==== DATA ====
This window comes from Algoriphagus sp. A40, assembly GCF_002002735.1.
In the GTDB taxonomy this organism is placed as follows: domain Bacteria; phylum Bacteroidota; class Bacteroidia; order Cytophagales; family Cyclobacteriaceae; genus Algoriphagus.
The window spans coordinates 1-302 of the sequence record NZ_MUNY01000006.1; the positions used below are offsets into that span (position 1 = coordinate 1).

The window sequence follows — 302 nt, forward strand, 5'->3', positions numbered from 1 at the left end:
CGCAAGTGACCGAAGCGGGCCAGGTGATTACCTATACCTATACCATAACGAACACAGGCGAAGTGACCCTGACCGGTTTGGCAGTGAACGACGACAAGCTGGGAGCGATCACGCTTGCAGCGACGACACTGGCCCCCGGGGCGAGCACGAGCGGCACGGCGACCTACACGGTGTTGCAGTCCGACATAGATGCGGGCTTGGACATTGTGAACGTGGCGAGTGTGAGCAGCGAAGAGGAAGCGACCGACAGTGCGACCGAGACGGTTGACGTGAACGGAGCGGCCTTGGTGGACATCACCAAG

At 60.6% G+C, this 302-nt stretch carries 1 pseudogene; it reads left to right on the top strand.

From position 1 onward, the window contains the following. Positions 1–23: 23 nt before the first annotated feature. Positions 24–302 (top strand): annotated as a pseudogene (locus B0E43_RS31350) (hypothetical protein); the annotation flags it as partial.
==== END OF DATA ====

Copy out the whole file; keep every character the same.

This window comes from Algoriphagus sp. A40, assembly GCF_002002735.1.
In the GTDB taxonomy this organism is placed as follows: domain Bacteria; phylum Bacteroidota; class Bacteroidia; order Cytophagales; family Cyclobacteriaceae; genus Algoriphagus.
The window spans coordinates 1-302 of the sequence record NZ_MUNY01000006.1; the positions used below are offsets into that span (position 1 = coordinate 1).

The window sequence follows — 302 nt, forward strand, 5'->3', positions numbered from 1 at the left end:
CGCAAGTGACCGAAGCGGGCCAGGTGATTACCTATACCTATACCATAACGAACACAGGCGAAGTGACCCTGACCGGTTTGGCAGTGAACGACGACAAGCTGGGAGCGATCACGCTTGCAGCGACGACACTGGCCCCCGGGGCGAGCACGAGCGGCACGGCGACCTACACGGTGTTGCAGTCCGACATAGATGCGGGCTTGGACATTGTGAACGTGGCGAGTGTGAGCAGCGAAGAGGAAGCGACCGACAGTGCGACCGAGACGGTTGACGTGAACGGAGCGGCCTTGGTGGACATCACCAAG

At 60.6% G+C, this 302-nt stretch carries 1 pseudogene; it reads left to right on the top strand.

From position 1 onward, the window contains the following. Positions 1–23: 23 nt before the first annotated feature. Positions 24–302 (top strand): annotated as a pseudogene (locus B0E43_RS31350) (hypothetical protein); the annotation flags it as partial.